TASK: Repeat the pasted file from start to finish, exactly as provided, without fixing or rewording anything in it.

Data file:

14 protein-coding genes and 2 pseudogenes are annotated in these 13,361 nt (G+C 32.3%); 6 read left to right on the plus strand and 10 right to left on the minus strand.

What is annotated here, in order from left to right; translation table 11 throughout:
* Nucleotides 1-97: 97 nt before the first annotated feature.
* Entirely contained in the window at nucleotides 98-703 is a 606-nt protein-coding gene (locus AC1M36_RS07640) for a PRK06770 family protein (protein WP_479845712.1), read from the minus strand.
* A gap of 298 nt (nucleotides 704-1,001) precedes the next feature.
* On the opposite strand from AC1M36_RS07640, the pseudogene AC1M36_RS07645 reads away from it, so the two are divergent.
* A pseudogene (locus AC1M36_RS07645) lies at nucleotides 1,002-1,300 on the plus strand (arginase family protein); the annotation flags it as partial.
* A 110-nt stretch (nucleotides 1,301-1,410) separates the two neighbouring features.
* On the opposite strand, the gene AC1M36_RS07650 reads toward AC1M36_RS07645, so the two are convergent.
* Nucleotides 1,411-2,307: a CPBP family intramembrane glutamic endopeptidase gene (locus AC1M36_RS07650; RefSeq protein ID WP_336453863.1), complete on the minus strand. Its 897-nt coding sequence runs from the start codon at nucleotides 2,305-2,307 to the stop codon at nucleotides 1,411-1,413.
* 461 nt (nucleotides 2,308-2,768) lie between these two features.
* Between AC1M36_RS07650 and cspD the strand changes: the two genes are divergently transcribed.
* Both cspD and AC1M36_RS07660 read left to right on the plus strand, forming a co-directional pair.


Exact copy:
14 protein-coding genes and 2 pseudogenes are annotated in these 13,361 nt (G+C 32.3%); 6 read left to right on the plus strand and 10 right to left on the minus strand.

What is annotated here, in order from left to right; translation table 11 throughout:
* Nucleotides 1-97: 97 nt before the first annotated feature.
* Entirely contained in the window at nucleotides 98-703 is a 606-nt protein-coding gene (locus AC1M36_RS07640) for a PRK06770 family protein (protein WP_479845712.1), read from the minus strand.
* A gap of 298 nt (nucleotides 704-1,001) precedes the next feature.
* On the opposite strand from AC1M36_RS07640, the pseudogene AC1M36_RS07645 reads away from it, so the two are divergent.
* A pseudogene (locus AC1M36_RS07645) lies at nucleotides 1,002-1,300 on the plus strand (arginase family protein); the annotation flags it as partial.
* A 110-nt stretch (nucleotides 1,301-1,410) separates the two neighbouring features.
* On the opposite strand, the gene AC1M36_RS07650 reads toward AC1M36_RS07645, so the two are convergent.
* Nucleotides 1,411-2,307: a CPBP family intramembrane glutamic endopeptidase gene (locus AC1M36_RS07650; RefSeq protein ID WP_336453863.1), complete on the minus strand. Its 897-nt coding sequence runs from the start codon at nucleotides 2,305-2,307 to the stop codon at nucleotides 1,411-1,413.
* 461 nt (nucleotides 2,308-2,768) lie between these two features.
* Between AC1M36_RS07650 and cspD the strand changes: the two genes are divergently transcribed.
* Both cspD and AC1M36_RS07660 read left to right on the plus strand, forming a co-directional pair.